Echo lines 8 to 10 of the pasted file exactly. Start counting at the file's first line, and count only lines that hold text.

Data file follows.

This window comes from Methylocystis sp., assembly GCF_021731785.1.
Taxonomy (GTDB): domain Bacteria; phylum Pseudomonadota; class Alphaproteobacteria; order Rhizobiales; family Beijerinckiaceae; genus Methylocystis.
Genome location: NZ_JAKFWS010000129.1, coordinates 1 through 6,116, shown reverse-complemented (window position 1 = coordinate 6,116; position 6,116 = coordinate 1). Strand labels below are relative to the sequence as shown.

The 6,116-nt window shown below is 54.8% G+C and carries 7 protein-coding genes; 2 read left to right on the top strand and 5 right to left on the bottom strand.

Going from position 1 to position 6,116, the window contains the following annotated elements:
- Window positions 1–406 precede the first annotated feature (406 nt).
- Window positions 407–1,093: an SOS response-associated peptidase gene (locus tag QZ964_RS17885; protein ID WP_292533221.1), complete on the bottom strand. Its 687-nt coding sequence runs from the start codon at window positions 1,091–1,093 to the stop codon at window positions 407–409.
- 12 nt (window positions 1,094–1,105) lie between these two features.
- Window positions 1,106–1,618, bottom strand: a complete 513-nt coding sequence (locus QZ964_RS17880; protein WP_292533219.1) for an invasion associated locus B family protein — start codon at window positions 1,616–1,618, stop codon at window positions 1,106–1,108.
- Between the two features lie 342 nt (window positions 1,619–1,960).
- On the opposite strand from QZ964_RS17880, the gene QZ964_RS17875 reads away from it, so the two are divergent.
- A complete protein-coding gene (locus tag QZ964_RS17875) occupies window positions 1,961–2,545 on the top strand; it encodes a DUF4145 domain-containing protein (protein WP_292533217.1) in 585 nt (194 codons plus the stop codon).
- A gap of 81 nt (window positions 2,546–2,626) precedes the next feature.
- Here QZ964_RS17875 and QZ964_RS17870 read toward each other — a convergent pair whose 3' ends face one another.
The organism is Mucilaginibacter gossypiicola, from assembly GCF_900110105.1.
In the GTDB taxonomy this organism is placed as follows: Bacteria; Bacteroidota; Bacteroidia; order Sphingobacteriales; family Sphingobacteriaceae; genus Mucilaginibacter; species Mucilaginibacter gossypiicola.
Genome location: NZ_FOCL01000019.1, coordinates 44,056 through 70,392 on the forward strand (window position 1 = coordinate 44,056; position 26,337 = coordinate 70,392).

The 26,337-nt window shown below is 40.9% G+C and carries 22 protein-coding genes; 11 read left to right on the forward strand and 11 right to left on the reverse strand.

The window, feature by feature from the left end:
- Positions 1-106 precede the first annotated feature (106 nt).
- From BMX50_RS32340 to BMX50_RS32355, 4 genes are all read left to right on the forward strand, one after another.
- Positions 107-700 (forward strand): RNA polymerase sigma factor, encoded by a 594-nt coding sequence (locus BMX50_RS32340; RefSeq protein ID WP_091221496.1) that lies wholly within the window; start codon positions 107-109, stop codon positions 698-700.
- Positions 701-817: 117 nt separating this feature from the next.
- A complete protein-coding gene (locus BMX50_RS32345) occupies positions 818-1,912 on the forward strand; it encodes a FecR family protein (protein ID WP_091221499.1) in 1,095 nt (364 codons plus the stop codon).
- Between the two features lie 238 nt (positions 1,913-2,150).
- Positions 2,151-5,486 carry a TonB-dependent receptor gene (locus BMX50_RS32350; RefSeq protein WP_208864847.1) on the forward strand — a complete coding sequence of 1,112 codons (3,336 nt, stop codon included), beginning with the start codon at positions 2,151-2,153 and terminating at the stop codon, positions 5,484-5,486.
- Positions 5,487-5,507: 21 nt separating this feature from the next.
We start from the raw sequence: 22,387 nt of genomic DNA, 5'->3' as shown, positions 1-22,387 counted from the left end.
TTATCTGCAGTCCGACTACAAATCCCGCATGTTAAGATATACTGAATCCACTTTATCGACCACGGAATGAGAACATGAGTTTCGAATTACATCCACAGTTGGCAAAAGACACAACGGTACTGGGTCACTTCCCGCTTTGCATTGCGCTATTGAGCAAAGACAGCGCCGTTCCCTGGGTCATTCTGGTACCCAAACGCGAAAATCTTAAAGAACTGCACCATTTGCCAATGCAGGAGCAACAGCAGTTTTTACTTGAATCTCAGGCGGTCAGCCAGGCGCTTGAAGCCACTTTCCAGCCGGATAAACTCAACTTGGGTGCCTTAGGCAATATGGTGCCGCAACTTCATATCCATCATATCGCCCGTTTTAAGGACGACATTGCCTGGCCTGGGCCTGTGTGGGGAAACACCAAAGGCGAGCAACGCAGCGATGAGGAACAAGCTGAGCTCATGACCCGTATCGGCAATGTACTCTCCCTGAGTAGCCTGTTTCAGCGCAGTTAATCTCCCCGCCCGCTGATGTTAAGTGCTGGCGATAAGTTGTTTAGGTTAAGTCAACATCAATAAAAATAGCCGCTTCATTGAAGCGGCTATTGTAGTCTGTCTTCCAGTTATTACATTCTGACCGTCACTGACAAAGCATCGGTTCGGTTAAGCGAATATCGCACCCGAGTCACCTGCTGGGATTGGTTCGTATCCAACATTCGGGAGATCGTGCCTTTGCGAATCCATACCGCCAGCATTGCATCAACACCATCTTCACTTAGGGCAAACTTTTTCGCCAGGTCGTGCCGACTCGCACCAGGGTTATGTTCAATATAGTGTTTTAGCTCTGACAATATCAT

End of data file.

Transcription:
- 12 nt (window positions 1,094–1,105) lie between these two features.
- Window positions 1,106–1,618, bottom strand: a complete 513-nt coding sequence (locus QZ964_RS17880; protein WP_292533219.1) for an invasion associated locus B family protein — start codon at window positions 1,616–1,618, stop codon at window positions 1,106–1,108.
- Between the two features lie 342 nt (window positions 1,619–1,960).